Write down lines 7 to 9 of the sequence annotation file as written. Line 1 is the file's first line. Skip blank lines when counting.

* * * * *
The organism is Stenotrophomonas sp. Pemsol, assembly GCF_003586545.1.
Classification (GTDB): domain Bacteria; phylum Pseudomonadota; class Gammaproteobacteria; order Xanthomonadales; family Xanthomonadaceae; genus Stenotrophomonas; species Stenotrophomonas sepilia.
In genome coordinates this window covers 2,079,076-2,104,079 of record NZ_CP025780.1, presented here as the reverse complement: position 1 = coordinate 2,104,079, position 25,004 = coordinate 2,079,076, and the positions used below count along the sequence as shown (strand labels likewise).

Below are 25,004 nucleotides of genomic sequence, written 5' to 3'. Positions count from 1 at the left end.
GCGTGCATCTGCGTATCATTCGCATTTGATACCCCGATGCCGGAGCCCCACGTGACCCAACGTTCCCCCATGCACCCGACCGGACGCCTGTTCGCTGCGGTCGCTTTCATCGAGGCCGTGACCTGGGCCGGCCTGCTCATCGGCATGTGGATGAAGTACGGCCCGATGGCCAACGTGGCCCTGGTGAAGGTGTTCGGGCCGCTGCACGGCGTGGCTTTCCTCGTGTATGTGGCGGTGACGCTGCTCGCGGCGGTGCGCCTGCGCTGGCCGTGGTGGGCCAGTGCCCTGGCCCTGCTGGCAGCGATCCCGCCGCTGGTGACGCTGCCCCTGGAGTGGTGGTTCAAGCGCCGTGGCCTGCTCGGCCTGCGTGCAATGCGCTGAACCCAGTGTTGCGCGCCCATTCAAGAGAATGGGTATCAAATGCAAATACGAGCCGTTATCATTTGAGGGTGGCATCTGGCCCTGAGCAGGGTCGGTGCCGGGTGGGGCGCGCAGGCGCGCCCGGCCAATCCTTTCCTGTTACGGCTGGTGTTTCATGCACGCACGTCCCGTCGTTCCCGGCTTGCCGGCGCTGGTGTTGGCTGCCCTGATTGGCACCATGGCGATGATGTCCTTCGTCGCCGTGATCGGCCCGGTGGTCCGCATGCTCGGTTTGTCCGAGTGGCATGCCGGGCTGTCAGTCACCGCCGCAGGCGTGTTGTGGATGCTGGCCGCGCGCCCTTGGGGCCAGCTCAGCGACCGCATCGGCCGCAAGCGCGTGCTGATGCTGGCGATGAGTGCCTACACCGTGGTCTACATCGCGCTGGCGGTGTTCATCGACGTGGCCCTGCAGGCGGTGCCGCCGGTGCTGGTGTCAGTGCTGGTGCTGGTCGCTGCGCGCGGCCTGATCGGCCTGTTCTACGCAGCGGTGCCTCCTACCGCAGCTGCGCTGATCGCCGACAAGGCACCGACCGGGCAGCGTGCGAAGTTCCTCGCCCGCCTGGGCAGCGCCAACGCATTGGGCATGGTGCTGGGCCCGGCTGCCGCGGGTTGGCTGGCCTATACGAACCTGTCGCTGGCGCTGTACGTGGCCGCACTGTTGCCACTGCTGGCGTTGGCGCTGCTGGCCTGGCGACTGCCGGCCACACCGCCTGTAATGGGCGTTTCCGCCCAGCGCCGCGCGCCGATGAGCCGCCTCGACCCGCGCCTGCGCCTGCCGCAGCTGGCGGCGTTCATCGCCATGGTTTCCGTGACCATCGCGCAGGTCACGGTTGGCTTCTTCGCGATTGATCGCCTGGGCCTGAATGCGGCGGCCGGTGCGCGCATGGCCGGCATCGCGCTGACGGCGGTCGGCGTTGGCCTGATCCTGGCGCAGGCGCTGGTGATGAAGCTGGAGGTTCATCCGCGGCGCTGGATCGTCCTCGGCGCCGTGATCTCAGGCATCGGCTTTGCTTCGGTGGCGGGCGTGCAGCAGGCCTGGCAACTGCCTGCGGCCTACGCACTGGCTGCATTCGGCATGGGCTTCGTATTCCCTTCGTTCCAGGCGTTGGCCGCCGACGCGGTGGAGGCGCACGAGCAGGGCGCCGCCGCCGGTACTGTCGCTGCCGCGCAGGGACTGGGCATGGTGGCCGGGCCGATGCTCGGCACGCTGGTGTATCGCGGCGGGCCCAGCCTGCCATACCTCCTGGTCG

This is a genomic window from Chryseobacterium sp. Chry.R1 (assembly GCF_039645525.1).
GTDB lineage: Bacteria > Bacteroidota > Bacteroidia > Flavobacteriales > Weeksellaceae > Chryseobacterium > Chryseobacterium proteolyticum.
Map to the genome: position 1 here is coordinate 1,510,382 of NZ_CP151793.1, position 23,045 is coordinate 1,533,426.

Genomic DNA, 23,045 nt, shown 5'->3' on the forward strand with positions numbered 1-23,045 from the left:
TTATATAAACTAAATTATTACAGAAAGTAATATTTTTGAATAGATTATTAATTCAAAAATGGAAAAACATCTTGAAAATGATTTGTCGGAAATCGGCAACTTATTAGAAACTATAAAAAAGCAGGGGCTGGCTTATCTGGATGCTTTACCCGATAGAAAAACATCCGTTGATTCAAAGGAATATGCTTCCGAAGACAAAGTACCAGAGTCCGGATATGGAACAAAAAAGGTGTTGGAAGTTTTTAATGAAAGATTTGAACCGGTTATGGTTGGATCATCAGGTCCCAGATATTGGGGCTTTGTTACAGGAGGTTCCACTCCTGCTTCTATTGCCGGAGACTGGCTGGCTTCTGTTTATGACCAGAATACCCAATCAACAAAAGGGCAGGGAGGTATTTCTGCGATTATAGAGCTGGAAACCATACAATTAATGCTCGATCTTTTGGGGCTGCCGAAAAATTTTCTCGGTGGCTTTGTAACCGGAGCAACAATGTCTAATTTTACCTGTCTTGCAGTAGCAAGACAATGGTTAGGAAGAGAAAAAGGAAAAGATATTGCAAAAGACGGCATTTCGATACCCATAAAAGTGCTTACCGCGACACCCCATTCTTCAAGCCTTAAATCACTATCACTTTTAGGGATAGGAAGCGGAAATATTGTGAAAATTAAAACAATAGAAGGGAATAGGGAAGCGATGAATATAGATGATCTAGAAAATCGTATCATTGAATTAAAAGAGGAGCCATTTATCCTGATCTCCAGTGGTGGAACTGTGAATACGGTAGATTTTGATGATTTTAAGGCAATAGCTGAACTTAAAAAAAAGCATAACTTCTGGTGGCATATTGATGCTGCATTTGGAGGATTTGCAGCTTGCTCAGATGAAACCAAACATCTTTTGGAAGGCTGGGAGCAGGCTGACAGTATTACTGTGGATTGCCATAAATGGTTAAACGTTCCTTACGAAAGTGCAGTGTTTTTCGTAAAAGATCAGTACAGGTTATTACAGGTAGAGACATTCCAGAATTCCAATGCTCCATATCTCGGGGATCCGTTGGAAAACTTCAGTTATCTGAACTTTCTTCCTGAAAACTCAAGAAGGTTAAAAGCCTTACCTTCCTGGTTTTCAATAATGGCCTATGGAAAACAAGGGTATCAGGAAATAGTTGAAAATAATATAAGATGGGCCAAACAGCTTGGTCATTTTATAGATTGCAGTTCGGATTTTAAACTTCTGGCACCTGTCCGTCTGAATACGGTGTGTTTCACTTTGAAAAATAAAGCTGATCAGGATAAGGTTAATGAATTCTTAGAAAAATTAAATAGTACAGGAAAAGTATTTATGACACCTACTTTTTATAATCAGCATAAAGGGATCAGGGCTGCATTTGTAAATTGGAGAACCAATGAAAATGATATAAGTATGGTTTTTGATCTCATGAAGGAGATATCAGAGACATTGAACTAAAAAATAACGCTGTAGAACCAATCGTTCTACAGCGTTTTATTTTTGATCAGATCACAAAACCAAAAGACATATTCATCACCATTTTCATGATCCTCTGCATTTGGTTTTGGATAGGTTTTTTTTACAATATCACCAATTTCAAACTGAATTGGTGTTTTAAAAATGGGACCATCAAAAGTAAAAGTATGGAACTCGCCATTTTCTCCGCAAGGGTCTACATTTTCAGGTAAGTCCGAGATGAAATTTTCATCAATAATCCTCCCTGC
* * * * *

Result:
GTDB lineage: Bacteria > Bacteroidota > Bacteroidia > Flavobacteriales > Weeksellaceae > Chryseobacterium > Chryseobacterium proteolyticum.
Map to the genome: position 1 here is coordinate 1,510,382 of NZ_CP151793.1, position 23,045 is coordinate 1,533,426.

Genomic DNA, 23,045 nt, shown 5'->3' on the forward strand with positions numbered 1-23,045 from the left: